Alan Schanzer is Chief Client Officer at Undertone, a provider of quality display, high impact, and video solutions. The Makegood recently spoke with Alan about ScreenShift, responsive design, and seamless brand experience for consumers across multiple devices.
The Makegood: Undertone recently released a responsive ad format called ScreenShift. How does it work?
ScreenShift is a high impact ad format that can be delivered seamlessly across smartphones, tablets, and PCs from a single piece of creative built with responsive design. That means that ScreenShift can dynamically change size, features, and functionality to best fit the device on which it’s served. With ScreenShift, advertisers don’t need to worry about creating, serving, and tracking a separate creative for every device – you build it once, and it just works, everywhere.
The format is highly visible and designed to drive engagement—it displays as a full-browser-width auto-initiated pushdown on desktop and tablet, and a full-screen ad on smartphone. There’s also room for plenty of rich interactive functionality on every screen, including image galleries, live social media feeds, animations, and click to call (on smartphone only). The interaction model can even be dynamically changed by device – click/drag on desktop, tap/swipe on mobile.
The Makegood: How will responsive design impact the media industry?
As Web consumption fragments across devices and mobile use continues to grow, it’s becoming crucial to be able to deliver a seamless brand experience to consumers regardless of device. Right now, a large number of major web publishers have made the decision to switch their sites to responsive design. While this helps their audience have a more continuous experience across devices, their ad solutions typically haven’t received the same level of attention.
We typically see publishers using one of three approaches to advertising on a responsive site: 1) they drop ads for smaller screen sizes; 2) they dynamically swap ad slots as their page resizes itself; or 3) they reduce advertising on all screens to a lowest common denominator – most often the IAB standard MPU. All three solutions present a big problem for brand marketers who are paying for premium placements. In an industry that has made a concerted effort to move towards fewer, larger, higher impact placements, this represents a pretty big setback, and points to the need for responsive creative that can expand and contract to fit the sites and devices its served to.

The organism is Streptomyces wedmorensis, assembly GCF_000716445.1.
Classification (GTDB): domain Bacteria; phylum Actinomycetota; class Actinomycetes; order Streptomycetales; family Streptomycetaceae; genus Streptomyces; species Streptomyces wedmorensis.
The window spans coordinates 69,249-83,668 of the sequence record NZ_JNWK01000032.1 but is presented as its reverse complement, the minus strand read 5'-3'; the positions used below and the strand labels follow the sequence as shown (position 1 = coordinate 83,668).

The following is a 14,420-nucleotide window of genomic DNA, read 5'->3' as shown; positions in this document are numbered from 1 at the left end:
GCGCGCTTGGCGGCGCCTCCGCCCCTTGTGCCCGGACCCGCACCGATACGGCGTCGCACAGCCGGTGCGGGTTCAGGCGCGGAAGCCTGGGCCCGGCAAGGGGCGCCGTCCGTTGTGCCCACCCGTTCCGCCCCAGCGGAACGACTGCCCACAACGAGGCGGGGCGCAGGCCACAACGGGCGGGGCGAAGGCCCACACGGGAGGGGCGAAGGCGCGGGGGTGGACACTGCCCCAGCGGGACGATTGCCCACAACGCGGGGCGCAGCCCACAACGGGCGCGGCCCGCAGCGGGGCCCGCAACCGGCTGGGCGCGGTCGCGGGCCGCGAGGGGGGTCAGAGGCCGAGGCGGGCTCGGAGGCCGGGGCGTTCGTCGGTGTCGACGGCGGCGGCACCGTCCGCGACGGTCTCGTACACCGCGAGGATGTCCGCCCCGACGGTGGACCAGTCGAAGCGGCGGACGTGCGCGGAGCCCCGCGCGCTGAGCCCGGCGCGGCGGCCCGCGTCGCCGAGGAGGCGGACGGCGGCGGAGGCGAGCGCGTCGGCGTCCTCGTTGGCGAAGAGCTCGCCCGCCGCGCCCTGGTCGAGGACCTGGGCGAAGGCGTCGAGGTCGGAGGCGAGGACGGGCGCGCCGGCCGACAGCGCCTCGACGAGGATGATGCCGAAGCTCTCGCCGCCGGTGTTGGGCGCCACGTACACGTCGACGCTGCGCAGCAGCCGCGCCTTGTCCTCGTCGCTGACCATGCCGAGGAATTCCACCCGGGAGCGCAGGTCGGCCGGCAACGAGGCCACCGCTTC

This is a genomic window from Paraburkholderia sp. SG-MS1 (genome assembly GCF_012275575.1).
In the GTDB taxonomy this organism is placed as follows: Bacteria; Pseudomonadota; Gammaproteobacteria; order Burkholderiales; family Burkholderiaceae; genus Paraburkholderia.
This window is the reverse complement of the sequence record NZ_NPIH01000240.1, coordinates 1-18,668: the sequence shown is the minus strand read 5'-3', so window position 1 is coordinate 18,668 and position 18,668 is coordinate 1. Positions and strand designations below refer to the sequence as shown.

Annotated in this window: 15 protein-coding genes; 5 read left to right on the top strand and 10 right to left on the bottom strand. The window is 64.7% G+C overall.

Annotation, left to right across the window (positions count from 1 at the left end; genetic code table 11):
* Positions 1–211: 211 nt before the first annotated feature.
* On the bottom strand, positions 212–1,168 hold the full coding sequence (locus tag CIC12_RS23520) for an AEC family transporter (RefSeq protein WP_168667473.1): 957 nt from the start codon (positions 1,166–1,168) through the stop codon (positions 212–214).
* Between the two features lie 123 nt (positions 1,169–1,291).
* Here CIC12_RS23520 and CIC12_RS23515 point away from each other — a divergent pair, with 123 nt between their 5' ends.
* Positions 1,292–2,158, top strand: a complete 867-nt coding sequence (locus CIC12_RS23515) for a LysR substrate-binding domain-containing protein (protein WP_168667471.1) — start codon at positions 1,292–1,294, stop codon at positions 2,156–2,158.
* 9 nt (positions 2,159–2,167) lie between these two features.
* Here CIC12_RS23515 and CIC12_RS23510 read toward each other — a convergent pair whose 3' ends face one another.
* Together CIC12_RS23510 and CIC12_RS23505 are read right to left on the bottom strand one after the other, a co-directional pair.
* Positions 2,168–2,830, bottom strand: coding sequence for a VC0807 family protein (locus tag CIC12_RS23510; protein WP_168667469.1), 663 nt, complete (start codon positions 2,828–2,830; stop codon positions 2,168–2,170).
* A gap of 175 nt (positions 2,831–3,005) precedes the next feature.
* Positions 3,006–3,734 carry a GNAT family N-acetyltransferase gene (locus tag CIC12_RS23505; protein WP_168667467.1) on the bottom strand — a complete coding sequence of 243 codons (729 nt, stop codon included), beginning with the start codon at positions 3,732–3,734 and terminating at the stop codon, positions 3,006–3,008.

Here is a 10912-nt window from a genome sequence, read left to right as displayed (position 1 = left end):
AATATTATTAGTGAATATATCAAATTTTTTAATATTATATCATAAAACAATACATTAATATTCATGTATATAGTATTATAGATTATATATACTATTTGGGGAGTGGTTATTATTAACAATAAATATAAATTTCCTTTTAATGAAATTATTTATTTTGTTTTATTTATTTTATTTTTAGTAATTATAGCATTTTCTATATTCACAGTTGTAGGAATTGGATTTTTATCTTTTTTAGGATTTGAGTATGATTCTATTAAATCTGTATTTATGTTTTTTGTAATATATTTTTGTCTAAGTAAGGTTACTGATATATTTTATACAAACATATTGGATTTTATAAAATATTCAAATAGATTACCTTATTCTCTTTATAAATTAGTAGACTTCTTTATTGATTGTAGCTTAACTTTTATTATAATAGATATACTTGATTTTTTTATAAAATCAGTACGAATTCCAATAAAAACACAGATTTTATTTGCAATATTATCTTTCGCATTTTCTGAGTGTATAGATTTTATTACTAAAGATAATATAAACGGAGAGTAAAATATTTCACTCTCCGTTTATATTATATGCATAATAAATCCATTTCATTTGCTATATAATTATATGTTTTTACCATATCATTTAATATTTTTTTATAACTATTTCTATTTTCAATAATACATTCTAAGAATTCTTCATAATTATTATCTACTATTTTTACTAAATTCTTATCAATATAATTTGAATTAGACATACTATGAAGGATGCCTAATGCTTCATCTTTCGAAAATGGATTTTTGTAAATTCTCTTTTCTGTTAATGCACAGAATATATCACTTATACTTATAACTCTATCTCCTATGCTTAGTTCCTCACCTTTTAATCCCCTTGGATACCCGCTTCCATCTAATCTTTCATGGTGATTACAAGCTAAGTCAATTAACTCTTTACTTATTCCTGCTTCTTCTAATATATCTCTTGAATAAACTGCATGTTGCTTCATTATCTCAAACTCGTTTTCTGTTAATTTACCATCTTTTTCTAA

The Makegood: Marketers want to see reporting on a per-screen basis; smartphone vs. tablet vs. PC. How will your new interaction reporting work and how will it help marketers to be more successful?
The challenge marketers typically have with cross-screen reporting stems largely from the little concessions they’re forced to make when they convert their desktop creative into mobile-banners. This typically means a conversion from Flash to HTML5, or a complete redesign in order to fit a message on the smaller screen real estate. The end result is a fragmented set of reports that have to be manually merged together, often with dubious results.
Because an entire ScreenShift campaign is served from a single piece of creative, we’re able to offer 100% unified reporting across all clicks and interactions. This allows our advertisers and publishers to more easily gain insights on cross-device behavior and response. We can track multiple engagement metrics (including CTR, interaction rate, engagement time, and replay rate) across devices, giving a unified view into how audiences interact with advertising messages and where those messages best resonate.
The Makegood: Can you tell us about the changes in user behavior that you are seeing across multiple devices?
Overall, consumers are spending more and more time on their mobile devices—comScore reports that about 40% of time spent online is now spent beyond the PC. That time seems to be spent in a more lean-forward mode – in early ScreenShift campaigns that we’ve run, interaction, click through and replay metrics are all significantly higher on mobile devices than on desktop. This could be due, in part, to the relatively limited number of truly high-impact experiences delivered across smartphone and tablet. Regardless of the reason, it underlines the opportunity to engage consumers with something more than a mini banner on those devices.
The Makegood: Thanks, Alan.